Bringing a new medicine to market takes years or decades and many hundreds of millions of dollars due to the extensive need to test the safety and effectiveness of new medicines. This places it beyond the reach of academia, philanthropy or government alone, leaving only the private sector capable of making investments of the scale required.

This reality means that we must work with the private sector if we want the potential of life-changing discoveries to be realised. This reality means that the private sector must be able to generate a return on its investment, and the protection afforded by patents is an important mechanism by which investors are provided with the time to reap a return so they can make investments in new medicines. Whether we like it or not, any company focusing on bringing innovative medicines to market will give priority to those countries that will provide them with patent protection. No patent protection, no priority access to new medicines.

Given the central role that the Patents Act 1990 plays in enabling investment and bringing new medicines to market, we must demand that any proposed amendments to the Act are overwhelming in their intent, precise in their effect, and that the benefits of the amendments vastly outweigh their potential disadvantages. The proposed amendments to the Act weaken Australia’s international position just as major markets such as China and India are strengthening patent laws for novel medicines. If the amendments go ahead, Australia’s access to new products that treat the untreatable and prevent the unpreventable will slow to a trickle, and with it will dissipate the hopes of Australian patients.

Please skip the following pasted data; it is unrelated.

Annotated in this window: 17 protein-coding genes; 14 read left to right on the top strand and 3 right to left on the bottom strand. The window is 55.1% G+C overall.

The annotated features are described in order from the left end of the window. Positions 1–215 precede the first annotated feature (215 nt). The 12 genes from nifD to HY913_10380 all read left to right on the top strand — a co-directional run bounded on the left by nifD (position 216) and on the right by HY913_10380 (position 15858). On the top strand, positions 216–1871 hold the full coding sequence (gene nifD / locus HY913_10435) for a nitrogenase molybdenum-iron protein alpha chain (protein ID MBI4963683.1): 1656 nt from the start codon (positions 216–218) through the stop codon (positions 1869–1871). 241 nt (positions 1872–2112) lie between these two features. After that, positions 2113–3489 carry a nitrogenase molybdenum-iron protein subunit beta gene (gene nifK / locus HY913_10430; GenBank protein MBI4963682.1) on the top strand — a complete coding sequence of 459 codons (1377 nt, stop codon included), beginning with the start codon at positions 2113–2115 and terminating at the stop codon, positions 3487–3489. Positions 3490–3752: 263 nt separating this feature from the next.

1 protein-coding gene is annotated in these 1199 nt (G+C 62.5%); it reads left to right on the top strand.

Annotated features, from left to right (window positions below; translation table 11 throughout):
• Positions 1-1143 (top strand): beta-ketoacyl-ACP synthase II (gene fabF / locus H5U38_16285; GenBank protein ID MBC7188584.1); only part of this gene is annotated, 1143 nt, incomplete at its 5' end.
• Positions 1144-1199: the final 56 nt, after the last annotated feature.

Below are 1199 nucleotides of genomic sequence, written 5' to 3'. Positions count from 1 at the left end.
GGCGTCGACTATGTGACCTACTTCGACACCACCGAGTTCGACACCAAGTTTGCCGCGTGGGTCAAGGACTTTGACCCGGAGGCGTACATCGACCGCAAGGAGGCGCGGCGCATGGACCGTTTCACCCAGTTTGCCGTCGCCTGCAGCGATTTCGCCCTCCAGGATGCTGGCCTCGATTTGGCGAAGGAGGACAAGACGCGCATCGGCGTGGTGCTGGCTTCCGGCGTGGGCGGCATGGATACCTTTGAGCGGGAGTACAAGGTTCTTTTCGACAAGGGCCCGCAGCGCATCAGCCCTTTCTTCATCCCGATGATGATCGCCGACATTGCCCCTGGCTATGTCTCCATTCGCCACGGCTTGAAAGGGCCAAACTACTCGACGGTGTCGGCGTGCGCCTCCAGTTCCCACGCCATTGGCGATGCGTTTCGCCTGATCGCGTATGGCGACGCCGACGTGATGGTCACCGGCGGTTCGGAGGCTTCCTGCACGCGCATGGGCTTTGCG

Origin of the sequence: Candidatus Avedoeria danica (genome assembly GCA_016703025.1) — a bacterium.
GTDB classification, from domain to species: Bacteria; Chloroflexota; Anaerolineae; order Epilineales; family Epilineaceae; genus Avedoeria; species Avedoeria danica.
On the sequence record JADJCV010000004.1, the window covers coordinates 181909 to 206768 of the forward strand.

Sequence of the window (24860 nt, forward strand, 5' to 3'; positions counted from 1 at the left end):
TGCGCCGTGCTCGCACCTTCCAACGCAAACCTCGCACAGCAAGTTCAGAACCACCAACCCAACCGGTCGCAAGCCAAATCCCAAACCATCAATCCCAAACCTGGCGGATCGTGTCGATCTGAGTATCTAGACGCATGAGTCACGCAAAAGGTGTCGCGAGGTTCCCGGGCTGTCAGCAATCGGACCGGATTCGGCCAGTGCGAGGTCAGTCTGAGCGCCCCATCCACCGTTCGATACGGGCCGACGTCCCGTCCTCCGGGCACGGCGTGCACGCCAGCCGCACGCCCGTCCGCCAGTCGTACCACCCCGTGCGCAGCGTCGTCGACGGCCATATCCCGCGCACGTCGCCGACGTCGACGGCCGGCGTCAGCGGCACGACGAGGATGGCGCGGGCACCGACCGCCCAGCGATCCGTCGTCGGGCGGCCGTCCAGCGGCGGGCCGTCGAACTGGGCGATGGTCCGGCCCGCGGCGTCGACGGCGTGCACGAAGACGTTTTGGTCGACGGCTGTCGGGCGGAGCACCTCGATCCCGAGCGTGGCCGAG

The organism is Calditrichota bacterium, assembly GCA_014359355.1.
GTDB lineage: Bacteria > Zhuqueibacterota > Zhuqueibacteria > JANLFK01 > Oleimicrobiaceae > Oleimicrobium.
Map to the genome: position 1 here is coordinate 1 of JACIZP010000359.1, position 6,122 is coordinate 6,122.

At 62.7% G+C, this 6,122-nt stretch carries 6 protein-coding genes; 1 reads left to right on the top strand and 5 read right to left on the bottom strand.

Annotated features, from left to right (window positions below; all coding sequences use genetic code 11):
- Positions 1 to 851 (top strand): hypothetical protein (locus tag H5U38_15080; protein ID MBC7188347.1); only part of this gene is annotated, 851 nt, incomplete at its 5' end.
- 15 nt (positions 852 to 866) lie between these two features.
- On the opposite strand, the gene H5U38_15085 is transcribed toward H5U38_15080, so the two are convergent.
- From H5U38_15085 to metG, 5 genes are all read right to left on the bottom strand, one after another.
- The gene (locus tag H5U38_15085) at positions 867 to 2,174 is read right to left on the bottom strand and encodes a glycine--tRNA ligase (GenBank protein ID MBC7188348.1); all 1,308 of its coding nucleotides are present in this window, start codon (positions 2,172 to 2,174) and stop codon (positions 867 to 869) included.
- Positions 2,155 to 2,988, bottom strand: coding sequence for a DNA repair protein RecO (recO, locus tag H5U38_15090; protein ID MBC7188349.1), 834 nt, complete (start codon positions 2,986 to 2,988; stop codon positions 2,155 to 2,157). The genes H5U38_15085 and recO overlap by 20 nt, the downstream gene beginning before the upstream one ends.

Previous Expert Analyses
The cruel irony of this proposed amendment is that the findings of previous expert analyses – of the Australian Law Reform Commission (2004), the Senate Community Affairs References Committee (2010) and the Australian Council on Intellectual Property (2010) – have been ignored by successive Australian governments, which have all reached the conclusion that gene patents should not be excluded under the Patents Act 1990. The original inquiries focused on gene patents and the recent proposed amendment has seemingly spontaneously decided to introduce all biological materials. This amendment places Australia’s global intellectual property and research reputation at risk, all on the basis of the actions of only three companies (Chiron, Myriad and Genetic Technologies) over two decades, and in the absence of any other evidence.

Other means can address the issue. Issues of equitable access to medicines can be addressed through other means at law in Australia such as Crown use provisions, compulsory licence provisions or Commonwealth acquisition. We should also explore a more broad application of the Pharmaceutical Benefits Scheme (PBS) as a way of negotiating prices with patent-holders.

Support “Raising the Bar”
Proponents of the Bill argue that the patent system is old and should be updated. The reality is that over many years there have been many adaptive changes to this fundamental and important system for conferring exclusive rights in return for disclosing what would otherwise be trade secrets. Just because systems of democracy, constitution, religion and technology have been established for many years, this does not mean that they are necessarily out of date.